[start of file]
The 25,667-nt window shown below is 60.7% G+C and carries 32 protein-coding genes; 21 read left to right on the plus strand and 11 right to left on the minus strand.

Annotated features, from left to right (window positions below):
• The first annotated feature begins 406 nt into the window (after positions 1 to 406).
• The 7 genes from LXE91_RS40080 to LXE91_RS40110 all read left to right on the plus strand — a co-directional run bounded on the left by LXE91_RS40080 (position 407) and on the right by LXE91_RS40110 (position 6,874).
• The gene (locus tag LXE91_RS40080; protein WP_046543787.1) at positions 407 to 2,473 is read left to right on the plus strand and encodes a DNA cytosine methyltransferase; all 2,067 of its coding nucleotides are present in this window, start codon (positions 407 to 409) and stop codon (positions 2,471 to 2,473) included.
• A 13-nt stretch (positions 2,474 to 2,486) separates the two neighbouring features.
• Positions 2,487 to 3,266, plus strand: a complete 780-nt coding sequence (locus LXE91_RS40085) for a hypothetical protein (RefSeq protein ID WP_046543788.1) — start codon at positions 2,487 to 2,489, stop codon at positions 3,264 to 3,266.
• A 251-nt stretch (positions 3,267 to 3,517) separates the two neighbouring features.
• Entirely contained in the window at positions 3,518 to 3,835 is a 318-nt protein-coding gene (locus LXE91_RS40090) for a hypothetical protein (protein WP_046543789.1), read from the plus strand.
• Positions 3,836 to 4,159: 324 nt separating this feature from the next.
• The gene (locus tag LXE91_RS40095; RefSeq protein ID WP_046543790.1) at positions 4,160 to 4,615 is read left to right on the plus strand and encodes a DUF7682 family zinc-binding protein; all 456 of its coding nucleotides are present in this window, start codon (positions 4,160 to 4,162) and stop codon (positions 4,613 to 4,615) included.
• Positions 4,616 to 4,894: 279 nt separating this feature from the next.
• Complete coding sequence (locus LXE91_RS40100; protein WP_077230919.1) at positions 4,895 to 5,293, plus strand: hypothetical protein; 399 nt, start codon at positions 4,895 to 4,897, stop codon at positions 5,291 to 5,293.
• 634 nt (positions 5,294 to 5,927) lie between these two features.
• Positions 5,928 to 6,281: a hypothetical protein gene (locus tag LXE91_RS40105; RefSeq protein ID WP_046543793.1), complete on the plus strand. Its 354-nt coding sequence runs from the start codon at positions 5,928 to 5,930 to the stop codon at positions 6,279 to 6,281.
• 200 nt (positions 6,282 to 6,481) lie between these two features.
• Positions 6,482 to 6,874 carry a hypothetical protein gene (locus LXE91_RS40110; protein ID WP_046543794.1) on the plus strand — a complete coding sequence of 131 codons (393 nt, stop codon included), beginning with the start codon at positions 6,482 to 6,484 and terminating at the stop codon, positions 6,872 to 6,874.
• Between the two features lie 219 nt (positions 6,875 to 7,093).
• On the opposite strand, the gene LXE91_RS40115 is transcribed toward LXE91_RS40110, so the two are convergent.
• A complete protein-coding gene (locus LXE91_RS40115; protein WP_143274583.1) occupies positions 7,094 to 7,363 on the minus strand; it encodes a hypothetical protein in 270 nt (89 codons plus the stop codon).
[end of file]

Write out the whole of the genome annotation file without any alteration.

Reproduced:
The 25,667-nt window shown below is 60.7% G+C and carries 32 protein-coding genes; 21 read left to right on the plus strand and 11 right to left on the minus strand.

Annotated features, from left to right (window positions below):
• The first annotated feature begins 406 nt into the window (after positions 1 to 406).
• The 7 genes from LXE91_RS40080 to LXE91_RS40110 all read left to right on the plus strand — a co-directional run bounded on the left by LXE91_RS40080 (position 407) and on the right by LXE91_RS40110 (position 6,874).
• The gene (locus tag LXE91_RS40080; protein WP_046543787.1) at positions 407 to 2,473 is read left to right on the plus strand and encodes a DNA cytosine methyltransferase; all 2,067 of its coding nucleotides are present in this window, start codon (positions 407 to 409) and stop codon (positions 2,471 to 2,473) included.
• A 13-nt stretch (positions 2,474 to 2,486) separates the two neighbouring features.
• Positions 2,487 to 3,266, plus strand: a complete 780-nt coding sequence (locus LXE91_RS40085) for a hypothetical protein (RefSeq protein ID WP_046543788.1) — start codon at positions 2,487 to 2,489, stop codon at positions 3,264 to 3,266.
• A 251-nt stretch (positions 3,267 to 3,517) separates the two neighbouring features.
• Entirely contained in the window at positions 3,518 to 3,835 is a 318-nt protein-coding gene (locus LXE91_RS40090) for a hypothetical protein (protein WP_046543789.1), read from the plus strand.
• Positions 3,836 to 4,159: 324 nt separating this feature from the next.
• The gene (locus tag LXE91_RS40095; RefSeq protein ID WP_046543790.1) at positions 4,160 to 4,615 is read left to right on the plus strand and encodes a DUF7682 family zinc-binding protein; all 456 of its coding nucleotides are present in this window, start codon (positions 4,160 to 4,162) and stop codon (positions 4,613 to 4,615) included.
• Positions 4,616 to 4,894: 279 nt separating this feature from the next.
• Complete coding sequence (locus LXE91_RS40100; protein WP_077230919.1) at positions 4,895 to 5,293, plus strand: hypothetical protein; 399 nt, start codon at positions 4,895 to 4,897, stop codon at positions 5,291 to 5,293.
• 634 nt (positions 5,294 to 5,927) lie between these two features.
• Positions 5,928 to 6,281: a hypothetical protein gene (locus tag LXE91_RS40105; RefSeq protein ID WP_046543793.1), complete on the plus strand. Its 354-nt coding sequence runs from the start codon at positions 5,928 to 5,930 to the stop codon at positions 6,279 to 6,281.
• 200 nt (positions 6,282 to 6,481) lie between these two features.
• Positions 6,482 to 6,874 carry a hypothetical protein gene (locus LXE91_RS40110; protein ID WP_046543794.1) on the plus strand — a complete coding sequence of 131 codons (393 nt, stop codon included), beginning with the start codon at positions 6,482 to 6,484 and terminating at the stop codon, positions 6,872 to 6,874.
• Between the two features lie 219 nt (positions 6,875 to 7,093).
• On the opposite strand, the gene LXE91_RS40115 is transcribed toward LXE91_RS40110, so the two are convergent.
• A complete protein-coding gene (locus LXE91_RS40115; protein WP_143274583.1) occupies positions 7,094 to 7,363 on the minus strand; it encodes a hypothetical protein in 270 nt (89 codons plus the stop codon).